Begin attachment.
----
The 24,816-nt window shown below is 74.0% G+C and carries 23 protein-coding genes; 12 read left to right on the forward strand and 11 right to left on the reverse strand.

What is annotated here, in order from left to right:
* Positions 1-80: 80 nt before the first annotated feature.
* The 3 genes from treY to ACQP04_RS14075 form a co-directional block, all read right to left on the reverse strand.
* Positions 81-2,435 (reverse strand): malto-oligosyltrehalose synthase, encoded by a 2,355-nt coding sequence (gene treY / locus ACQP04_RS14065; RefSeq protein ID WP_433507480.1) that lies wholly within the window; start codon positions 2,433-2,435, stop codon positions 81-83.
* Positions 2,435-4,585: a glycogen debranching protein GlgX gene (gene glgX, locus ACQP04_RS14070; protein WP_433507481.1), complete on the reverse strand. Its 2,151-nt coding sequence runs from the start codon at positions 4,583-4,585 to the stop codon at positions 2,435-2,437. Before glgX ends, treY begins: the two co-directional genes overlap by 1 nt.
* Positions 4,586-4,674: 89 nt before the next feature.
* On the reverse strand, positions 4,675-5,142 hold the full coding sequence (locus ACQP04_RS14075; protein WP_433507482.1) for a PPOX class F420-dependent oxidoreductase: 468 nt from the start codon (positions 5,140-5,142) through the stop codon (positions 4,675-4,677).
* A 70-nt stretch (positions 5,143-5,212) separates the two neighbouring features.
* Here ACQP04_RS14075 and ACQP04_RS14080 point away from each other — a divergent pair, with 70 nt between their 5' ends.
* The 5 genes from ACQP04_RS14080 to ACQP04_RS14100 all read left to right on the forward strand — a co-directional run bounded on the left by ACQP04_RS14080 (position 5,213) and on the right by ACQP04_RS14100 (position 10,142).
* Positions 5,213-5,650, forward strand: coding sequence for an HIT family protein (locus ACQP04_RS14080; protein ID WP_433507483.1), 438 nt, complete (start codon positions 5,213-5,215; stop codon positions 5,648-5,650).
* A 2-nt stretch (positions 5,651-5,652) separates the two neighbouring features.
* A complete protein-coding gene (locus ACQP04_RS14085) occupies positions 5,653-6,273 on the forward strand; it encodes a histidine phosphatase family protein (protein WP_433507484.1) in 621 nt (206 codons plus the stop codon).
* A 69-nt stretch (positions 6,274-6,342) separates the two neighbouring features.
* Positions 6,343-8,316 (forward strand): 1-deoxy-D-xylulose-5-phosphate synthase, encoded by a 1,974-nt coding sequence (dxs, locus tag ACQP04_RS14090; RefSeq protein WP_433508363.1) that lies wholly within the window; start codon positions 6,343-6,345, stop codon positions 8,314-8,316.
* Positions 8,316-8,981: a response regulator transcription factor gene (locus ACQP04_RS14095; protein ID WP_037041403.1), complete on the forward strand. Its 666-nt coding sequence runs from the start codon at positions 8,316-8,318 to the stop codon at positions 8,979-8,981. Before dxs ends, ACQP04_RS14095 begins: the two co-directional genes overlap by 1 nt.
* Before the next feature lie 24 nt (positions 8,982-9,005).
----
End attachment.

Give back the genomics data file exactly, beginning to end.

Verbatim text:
The 24,816-nt window shown below is 74.0% G+C and carries 23 protein-coding genes; 12 read left to right on the forward strand and 11 right to left on the reverse strand.

What is annotated here, in order from left to right:
* Positions 1-80: 80 nt before the first annotated feature.
* The 3 genes from treY to ACQP04_RS14075 form a co-directional block, all read right to left on the reverse strand.
* Positions 81-2,435 (reverse strand): malto-oligosyltrehalose synthase, encoded by a 2,355-nt coding sequence (gene treY / locus ACQP04_RS14065; RefSeq protein ID WP_433507480.1) that lies wholly within the window; start codon positions 2,433-2,435, stop codon positions 81-83.
* Positions 2,435-4,585: a glycogen debranching protein GlgX gene (gene glgX, locus ACQP04_RS14070; protein WP_433507481.1), complete on the reverse strand. Its 2,151-nt coding sequence runs from the start codon at positions 4,583-4,585 to the stop codon at positions 2,435-2,437. Before glgX ends, treY begins: the two co-directional genes overlap by 1 nt.
* Positions 4,586-4,674: 89 nt before the next feature.
* On the reverse strand, positions 4,675-5,142 hold the full coding sequence (locus ACQP04_RS14075; protein WP_433507482.1) for a PPOX class F420-dependent oxidoreductase: 468 nt from the start codon (positions 5,140-5,142) through the stop codon (positions 4,675-4,677).
* A 70-nt stretch (positions 5,143-5,212) separates the two neighbouring features.
* Here ACQP04_RS14075 and ACQP04_RS14080 point away from each other — a divergent pair, with 70 nt between their 5' ends.
* The 5 genes from ACQP04_RS14080 to ACQP04_RS14100 all read left to right on the forward strand — a co-directional run bounded on the left by ACQP04_RS14080 (position 5,213) and on the right by ACQP04_RS14100 (position 10,142).
* Positions 5,213-5,650, forward strand: coding sequence for an HIT family protein (locus ACQP04_RS14080; protein ID WP_433507483.1), 438 nt, complete (start codon positions 5,213-5,215; stop codon positions 5,648-5,650).
* A 2-nt stretch (positions 5,651-5,652) separates the two neighbouring features.
* A complete protein-coding gene (locus ACQP04_RS14085) occupies positions 5,653-6,273 on the forward strand; it encodes a histidine phosphatase family protein (protein WP_433507484.1) in 621 nt (206 codons plus the stop codon).
* A 69-nt stretch (positions 6,274-6,342) separates the two neighbouring features.
* Positions 6,343-8,316 (forward strand): 1-deoxy-D-xylulose-5-phosphate synthase, encoded by a 1,974-nt coding sequence (dxs, locus tag ACQP04_RS14090; RefSeq protein WP_433508363.1) that lies wholly within the window; start codon positions 6,343-6,345, stop codon positions 8,314-8,316.
* Positions 8,316-8,981: a response regulator transcription factor gene (locus ACQP04_RS14095; protein ID WP_037041403.1), complete on the forward strand. Its 666-nt coding sequence runs from the start codon at positions 8,316-8,318 to the stop codon at positions 8,979-8,981. Before dxs ends, ACQP04_RS14095 begins: the two co-directional genes overlap by 1 nt.
* Before the next feature lie 24 nt (positions 8,982-9,005).